Thursday, February 24, 2011

February 24 - Russell Books

Now, it looks like I spent some cash today at Russell Books, but in fact it's a swap, because really I just used up the remainder of my outstanding credit when I handed over some books that I wasn't going to miss having around. (This raises, obviously, some questions about whether I'd genuinely miss any of the thousands that, or possibly who, survived the recent purge, but it's best if I just don't think about that. New to the menagerie, then:
  • Chris Bruce et al., Myth of the West ($12.99, a dandy book of essays and images from a major 1990 show by the U of Washington's Henry Art Gallery)
  • Harold Coward, ed., Traditional and Modern Approaches to the Environment on the Pacific Rim: Tensions and Values ($5.99 for frankly a terrific volume of essays, by writers like Stephen Owen, Rosemary Radford Reuther, and Nancy Turner)
  • Larissa Lai, Salt Fish Girl ($9.99 for what I hear's a brilliant pre-modern AND post-apocalyptic novel, blending two different time periods: "a remarkable novel about gender, love, honour, intrigue, and fighting against the dark forces of biotechnology," says the blurb)
  • John McPhee, Basin and Range ($7.99: apparently I'm gradually collecting McPhee books, and I sure did enjoy his The Pine Barrens, even though I seem unaccountably NOT to have posted any notes on it)
  • Gary Paul Nabhan, The Desert Smells Like Rain: A Naturalist in Papago Indian Country ($4.99, I have to say for no clear reason, given the utterly fascinating subject and approach, though admittedly I'm a giant nerd for this sort of thing), and
  • Heather Rogers, Gone Tomorrow: The Hidden Life of Garbage ($9.99 for the book, not the movie, and I'm already having trouble not reading it rather than marking papers the way I should).

Thursday, February 17, 2011

February 13 - Value Village

Looking for jeans at the Village, since I do my best to buy new as few articles of clothing as possible, I unaccountably found myself in the books section. Whoops:
  • Edith Fowke, Folklore of Canada ($3.99: "fairy-tales, legends, jokes, myths, tall tales, riddles, sea songs, and every other type of unwritten lore in Canada is represented in this first anthologized cross-section of the nation's diverse folk traditions" -- it's a book every Canadian should have, honestly)
  • Granta 89, on "The Factory," including a sensitive Joe Sacco comic about Chechen refugees living in a cowshed ($3.99)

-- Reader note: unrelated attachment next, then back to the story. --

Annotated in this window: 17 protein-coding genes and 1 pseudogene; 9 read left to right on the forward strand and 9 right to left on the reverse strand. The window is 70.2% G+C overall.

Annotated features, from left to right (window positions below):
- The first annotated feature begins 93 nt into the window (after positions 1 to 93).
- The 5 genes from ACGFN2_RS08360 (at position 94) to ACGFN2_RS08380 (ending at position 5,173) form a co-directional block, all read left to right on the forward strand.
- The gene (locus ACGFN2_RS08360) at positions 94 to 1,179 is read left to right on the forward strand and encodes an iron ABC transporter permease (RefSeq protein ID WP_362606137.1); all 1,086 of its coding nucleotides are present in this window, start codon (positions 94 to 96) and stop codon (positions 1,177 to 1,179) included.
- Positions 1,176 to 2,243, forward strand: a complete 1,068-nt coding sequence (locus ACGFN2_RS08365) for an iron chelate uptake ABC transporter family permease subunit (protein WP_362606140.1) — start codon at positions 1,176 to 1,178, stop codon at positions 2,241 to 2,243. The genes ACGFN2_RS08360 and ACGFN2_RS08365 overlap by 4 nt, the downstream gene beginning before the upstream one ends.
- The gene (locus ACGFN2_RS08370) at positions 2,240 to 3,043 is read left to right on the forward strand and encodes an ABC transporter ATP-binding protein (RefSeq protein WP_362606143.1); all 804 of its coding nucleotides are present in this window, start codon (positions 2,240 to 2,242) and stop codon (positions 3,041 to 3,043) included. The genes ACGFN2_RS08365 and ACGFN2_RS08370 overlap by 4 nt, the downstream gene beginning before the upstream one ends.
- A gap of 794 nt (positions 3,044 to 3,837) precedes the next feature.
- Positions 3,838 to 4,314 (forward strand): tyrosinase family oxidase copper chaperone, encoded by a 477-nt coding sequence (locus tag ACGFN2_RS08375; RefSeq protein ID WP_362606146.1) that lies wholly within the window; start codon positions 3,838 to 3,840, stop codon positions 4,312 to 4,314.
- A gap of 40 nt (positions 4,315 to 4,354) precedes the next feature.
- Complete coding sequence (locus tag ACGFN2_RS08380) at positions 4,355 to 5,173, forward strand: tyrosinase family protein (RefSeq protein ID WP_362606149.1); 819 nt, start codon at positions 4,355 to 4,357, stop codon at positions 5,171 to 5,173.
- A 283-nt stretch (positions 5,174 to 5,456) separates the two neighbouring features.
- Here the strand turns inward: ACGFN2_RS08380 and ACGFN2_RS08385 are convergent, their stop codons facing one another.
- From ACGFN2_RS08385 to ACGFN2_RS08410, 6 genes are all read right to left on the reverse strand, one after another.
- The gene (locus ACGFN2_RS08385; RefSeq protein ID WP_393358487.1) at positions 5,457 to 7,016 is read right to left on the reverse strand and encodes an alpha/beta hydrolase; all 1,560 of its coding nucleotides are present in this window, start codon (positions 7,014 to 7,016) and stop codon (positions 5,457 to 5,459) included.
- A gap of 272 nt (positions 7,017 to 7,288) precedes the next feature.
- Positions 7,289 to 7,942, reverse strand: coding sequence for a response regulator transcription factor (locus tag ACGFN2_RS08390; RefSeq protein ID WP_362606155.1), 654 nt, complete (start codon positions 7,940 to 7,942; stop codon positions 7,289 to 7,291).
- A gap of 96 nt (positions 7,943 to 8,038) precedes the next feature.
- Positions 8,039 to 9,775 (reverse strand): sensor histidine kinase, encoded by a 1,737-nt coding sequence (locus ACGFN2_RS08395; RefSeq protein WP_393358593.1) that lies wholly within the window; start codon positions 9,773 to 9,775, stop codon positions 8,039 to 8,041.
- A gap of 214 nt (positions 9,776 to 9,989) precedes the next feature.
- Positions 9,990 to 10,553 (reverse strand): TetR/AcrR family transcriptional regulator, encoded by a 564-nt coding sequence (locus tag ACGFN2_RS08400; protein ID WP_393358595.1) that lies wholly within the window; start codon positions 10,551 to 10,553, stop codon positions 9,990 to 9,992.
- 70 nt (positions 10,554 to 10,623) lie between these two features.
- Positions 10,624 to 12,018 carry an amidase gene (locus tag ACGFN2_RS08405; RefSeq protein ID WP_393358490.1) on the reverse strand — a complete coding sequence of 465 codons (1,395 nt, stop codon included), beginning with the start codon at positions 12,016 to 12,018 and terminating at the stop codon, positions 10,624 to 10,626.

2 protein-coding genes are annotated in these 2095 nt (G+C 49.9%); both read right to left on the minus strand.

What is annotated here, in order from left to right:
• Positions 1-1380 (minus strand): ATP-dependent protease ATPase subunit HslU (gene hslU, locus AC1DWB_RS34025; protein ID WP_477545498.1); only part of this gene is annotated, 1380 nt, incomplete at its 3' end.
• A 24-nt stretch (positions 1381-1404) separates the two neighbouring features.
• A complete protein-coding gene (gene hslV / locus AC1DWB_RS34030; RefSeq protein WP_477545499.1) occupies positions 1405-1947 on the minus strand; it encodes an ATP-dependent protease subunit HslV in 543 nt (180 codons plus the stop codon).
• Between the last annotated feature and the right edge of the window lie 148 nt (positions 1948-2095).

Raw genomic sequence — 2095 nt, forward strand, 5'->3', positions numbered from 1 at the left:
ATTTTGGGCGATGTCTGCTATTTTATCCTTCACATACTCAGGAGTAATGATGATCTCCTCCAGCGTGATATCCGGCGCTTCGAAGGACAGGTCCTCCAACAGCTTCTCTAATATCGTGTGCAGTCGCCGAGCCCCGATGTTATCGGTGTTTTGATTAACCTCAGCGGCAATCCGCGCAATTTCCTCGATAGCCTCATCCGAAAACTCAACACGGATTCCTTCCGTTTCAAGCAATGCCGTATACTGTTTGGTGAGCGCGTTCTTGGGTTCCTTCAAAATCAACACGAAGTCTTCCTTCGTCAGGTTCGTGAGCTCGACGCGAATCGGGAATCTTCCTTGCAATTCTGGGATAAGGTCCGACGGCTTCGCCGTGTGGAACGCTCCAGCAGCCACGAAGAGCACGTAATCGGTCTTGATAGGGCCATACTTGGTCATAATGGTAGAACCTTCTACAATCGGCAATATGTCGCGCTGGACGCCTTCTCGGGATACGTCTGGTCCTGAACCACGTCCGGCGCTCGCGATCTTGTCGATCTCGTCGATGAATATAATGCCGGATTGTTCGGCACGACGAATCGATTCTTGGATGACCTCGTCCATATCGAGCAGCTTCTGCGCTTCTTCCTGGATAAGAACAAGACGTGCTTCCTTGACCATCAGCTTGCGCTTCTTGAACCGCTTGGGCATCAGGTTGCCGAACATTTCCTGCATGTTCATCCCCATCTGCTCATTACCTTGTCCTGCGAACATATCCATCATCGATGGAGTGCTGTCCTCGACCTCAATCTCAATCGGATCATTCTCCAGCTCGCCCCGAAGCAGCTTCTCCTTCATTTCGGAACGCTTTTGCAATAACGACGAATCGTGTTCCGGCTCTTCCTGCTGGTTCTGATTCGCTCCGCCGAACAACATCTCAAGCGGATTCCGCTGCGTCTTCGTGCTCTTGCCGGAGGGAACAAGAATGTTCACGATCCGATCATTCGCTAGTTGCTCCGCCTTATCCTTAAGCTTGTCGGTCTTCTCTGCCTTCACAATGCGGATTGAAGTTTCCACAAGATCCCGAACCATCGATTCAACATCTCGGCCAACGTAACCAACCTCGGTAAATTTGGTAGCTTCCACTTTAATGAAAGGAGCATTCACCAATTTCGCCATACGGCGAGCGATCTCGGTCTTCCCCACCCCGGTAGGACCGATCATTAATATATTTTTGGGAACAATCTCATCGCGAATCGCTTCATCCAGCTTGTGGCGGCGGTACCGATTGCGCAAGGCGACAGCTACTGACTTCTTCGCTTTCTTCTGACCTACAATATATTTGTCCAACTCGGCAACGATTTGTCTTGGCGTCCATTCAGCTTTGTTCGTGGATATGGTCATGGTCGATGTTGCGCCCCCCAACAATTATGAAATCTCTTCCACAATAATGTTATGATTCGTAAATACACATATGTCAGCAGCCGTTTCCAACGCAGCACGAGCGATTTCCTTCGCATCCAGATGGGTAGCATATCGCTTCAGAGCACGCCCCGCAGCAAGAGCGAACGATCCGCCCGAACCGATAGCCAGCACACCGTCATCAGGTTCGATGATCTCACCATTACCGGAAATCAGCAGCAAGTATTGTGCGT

• Robert Kroetsch, Alberta ($3.99: "Kroetsch's wonderful storytelling and travel writing classic captures a luminous land in its golden era")
  • ed. John A. Murray, Out Among the Wolves: Contemporary Writings on the Wolf ($3.99)
  • ed. K.W.G. Valentine et al., The Soil Landscapes of British Columbia (5th book free! And I'm, um, a giant nerd)

Monday, February 14, 2011

Karsten Heuer, Being Caribou

A colleague of mine today, when she saw me heading for class with a pile of books related to animality, with Karsten Heuer's Being Caribou perched on top, exclaimed, "Being Caribou? Oh! I really didn't like that book. Ugh." I may be slightly misrepresenting the disapproving grunt with which she wrapped up her thumbnail review, but disapproving she most certainly was.

This made my opening remarks not five minutes later a little anxious, but the good reasons for someone teaching Canadian literature to find Heuer's book outside their ken aren't especially relevant to what I want my students to get from the book. The blend of phenomenology and spirituality, the faith in the real, the narrative linearity: these aren't what gets you a room in the CanLit hotel, so to speak, but they're crucial to any understanding of environmentally inflected literature. I resist spirituality as well, and I'm suspicious of anyone claiming too much (or too loudly) to have faith in the real, but anyone who knows me well will see in me, I think, a desire for ecological connection with place.

CanLit be damned, because this book's been written to express a thorough desire for connection. As one of my students said today, it's a book that can make you jealous -- she meant of the expedition, but I'm jealous of how close to success Heuer came in his attempt at transparent writing.

(And I've talked about the book before, so this doesn't count as a new read!)

Friday, February 04, 2011

February 4- Russell Books

You win some, you lose some. A few boxes of books have been languishing in the garage for the last three years or so, and this week I went through them. Some went to the office; some came out of storage; some stayed in storage; and others made the ultimate sacrifice.

Yep, I turned them into store credit at Russell Books, an exchange that so far has netted me:
  • Keith Basso, Portraits of the "The Whiteman": Linguistic Play and Cultural Symbols among the Western Apache ($8: a brilliant study of one thread of Apache humour, the mocking of white folks through mimicry)
  • Michael Frome, Chronicling the West: Thirty Years of Environmental Writing ($7: occasional articles from numerous sources, many of them hard now to locate)
  • Tina Loo, States of Nature: Conserving Canada's Wildlife in the Twentieth Century ($8: popular environmentalism, practical knowledge, scientific conservationism - great stuff, in an enormously valuable book of which Tina Loo ought to be very proud).
And with the amount of credit left over, some other day will bring other half-dozen or so books. Just what my newly alphabetized but still groaning office bookshelves were looking for.